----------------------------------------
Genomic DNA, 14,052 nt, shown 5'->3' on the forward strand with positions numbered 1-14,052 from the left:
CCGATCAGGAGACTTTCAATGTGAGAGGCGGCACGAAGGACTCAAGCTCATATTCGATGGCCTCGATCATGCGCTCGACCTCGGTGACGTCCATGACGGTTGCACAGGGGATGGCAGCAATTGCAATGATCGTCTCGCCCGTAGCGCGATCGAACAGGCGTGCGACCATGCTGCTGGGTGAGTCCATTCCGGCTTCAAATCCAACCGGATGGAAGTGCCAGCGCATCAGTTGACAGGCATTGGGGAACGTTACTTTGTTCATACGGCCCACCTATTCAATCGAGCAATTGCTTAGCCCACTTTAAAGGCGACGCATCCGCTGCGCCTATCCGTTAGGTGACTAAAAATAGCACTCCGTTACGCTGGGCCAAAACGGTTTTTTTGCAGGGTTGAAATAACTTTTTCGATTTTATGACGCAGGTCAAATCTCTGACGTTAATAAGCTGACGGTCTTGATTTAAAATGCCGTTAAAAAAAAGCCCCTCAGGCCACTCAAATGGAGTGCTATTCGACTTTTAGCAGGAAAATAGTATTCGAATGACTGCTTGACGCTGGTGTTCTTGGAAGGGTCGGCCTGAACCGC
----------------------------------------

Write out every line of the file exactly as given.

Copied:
Genomic DNA, 14,052 nt, shown 5'->3' on the forward strand with positions numbered 1-14,052 from the left:
CCGATCAGGAGACTTTCAATGTGAGAGGCGGCACGAAGGACTCAAGCTCATATTCGATGGCCTCGATCATGCGCTCGACCTCGGTGACGTCCATGACGGTTGCACAGGGGATGGCAGCAATTGCAATGATCGTCTCGCCCGTAGCGCGATCGAACAGGCGTGCGACCATGCTGCTGGGTGAGTCCATTCCGGCTTCAAATCCAACCGGATGGAAGTGCCAGCGCATCAGTTGACAGGCATTGGGGAACGTTACTTTGTTCATACGGCCCACCTATTCAATCGAGCAATTGCTTAGCCCACTTTAAAGGCGACGCATCCGCTGCGCCTATCCGTTAGGTGACTAAAAATAGCACTCCGTTACGCTGGGCCAAAACGGTTTTTTTGCAGGGTTGAAATAACTTTTTCGATTTTATGACGCAGGTCAAATCTCTGACGTTAATAAGCTGACGGTCTTGATTTAAAATGCCGTTAAAAAAAAGCCCCTCAGGCCACTCAAATGGAGTGCTATTCGACTTTTAGCAGGAAAATAGTATTCGAATGACTGCTTGACGCTGGTGTTCTTGGAAGGGTCGGCCTGAACCGC